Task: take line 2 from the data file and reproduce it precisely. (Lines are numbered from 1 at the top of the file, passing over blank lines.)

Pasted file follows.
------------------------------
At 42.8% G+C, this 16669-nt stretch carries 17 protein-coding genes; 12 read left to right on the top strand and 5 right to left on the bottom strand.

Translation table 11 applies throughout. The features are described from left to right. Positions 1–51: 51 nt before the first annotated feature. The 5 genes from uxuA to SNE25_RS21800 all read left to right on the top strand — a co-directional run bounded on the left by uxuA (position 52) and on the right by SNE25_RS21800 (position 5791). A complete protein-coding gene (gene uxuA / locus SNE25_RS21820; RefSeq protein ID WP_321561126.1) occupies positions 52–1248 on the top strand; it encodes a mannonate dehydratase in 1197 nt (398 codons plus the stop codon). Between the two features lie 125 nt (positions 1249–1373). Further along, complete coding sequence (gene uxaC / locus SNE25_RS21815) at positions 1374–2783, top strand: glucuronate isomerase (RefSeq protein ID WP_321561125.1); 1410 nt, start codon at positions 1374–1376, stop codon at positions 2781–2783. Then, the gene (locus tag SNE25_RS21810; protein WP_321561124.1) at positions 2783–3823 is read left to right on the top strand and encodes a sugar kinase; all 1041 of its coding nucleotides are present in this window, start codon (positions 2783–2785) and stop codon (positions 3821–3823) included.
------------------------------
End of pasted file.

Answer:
Translation table 11 applies throughout. The features are described from left to right. Positions 1–51: 51 nt before the first annotated feature. The 5 genes from uxuA to SNE25_RS21800 all read left to right on the top strand — a co-directional run bounded on the left by uxuA (position 52) and on the right by SNE25_RS21800 (position 5791). A complete protein-coding gene (gene uxuA / locus SNE25_RS21820; RefSeq protein ID WP_321561126.1) occupies positions 52–1248 on the top strand; it encodes a mannonate dehydratase in 1197 nt (398 codons plus the stop codon). Between the two features lie 125 nt (positions 1249–1373). Further along, complete coding sequence (gene uxaC / locus SNE25_RS21815) at positions 1374–2783, top strand: glucuronate isomerase (RefSeq protein ID WP_321561125.1); 1410 nt, start codon at positions 1374–1376, stop codon at positions 2781–2783. Then, the gene (locus tag SNE25_RS21810; protein WP_321561124.1) at positions 2783–3823 is read left to right on the top strand and encodes a sugar kinase; all 1041 of its coding nucleotides are present in this window, start codon (positions 2783–2785) and stop codon (positions 3821–3823) included.